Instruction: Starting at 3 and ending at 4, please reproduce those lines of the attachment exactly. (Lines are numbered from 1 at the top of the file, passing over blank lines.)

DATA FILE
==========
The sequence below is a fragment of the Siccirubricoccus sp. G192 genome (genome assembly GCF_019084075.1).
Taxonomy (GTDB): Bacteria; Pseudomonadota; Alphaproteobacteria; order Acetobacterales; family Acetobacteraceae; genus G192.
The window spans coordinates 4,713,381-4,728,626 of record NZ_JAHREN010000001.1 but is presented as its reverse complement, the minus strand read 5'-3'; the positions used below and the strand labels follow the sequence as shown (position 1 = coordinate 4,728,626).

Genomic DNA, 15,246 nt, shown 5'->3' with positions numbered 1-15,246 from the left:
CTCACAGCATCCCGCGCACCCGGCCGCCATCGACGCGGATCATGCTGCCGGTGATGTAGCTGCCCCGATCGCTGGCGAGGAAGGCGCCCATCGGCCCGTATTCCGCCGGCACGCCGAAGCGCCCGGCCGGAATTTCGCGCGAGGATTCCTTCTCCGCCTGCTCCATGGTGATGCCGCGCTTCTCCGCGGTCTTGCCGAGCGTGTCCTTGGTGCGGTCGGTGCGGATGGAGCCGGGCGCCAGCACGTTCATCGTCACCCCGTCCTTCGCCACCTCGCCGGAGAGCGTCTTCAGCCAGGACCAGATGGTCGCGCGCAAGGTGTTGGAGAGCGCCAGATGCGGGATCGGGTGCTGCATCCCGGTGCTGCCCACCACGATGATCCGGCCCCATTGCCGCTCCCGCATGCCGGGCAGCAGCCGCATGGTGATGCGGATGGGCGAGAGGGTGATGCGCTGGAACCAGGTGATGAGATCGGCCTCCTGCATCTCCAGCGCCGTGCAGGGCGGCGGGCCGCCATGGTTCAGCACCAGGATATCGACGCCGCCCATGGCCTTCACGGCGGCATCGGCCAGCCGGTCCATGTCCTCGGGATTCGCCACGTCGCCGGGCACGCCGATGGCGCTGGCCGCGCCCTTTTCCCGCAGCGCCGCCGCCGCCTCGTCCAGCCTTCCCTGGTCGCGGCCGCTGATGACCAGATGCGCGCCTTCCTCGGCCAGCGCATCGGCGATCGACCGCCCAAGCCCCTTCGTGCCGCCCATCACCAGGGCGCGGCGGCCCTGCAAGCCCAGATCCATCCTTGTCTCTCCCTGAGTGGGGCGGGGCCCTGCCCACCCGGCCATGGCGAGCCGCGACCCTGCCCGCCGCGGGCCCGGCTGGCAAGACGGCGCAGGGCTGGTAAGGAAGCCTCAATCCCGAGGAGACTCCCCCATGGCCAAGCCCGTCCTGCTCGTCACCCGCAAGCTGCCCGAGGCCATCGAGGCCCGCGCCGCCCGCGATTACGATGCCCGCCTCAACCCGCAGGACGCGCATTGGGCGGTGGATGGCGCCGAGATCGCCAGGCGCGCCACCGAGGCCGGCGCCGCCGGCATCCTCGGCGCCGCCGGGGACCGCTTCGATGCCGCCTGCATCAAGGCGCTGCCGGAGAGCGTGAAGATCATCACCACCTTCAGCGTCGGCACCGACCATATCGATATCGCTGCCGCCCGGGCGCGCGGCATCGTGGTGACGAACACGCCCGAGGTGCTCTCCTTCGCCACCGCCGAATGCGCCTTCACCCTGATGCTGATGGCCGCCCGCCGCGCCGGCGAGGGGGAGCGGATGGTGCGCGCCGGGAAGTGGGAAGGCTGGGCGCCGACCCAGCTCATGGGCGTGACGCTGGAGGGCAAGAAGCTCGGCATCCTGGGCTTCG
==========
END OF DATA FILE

The window spans coordinates 4,713,381-4,728,626 of record NZ_JAHREN010000001.1 but is presented as its reverse complement, the minus strand read 5'-3'; the positions used below and the strand labels follow the sequence as shown (position 1 = coordinate 4,728,626).

Genomic DNA, 15,246 nt, shown 5'->3' with positions numbered 1-15,246 from the left: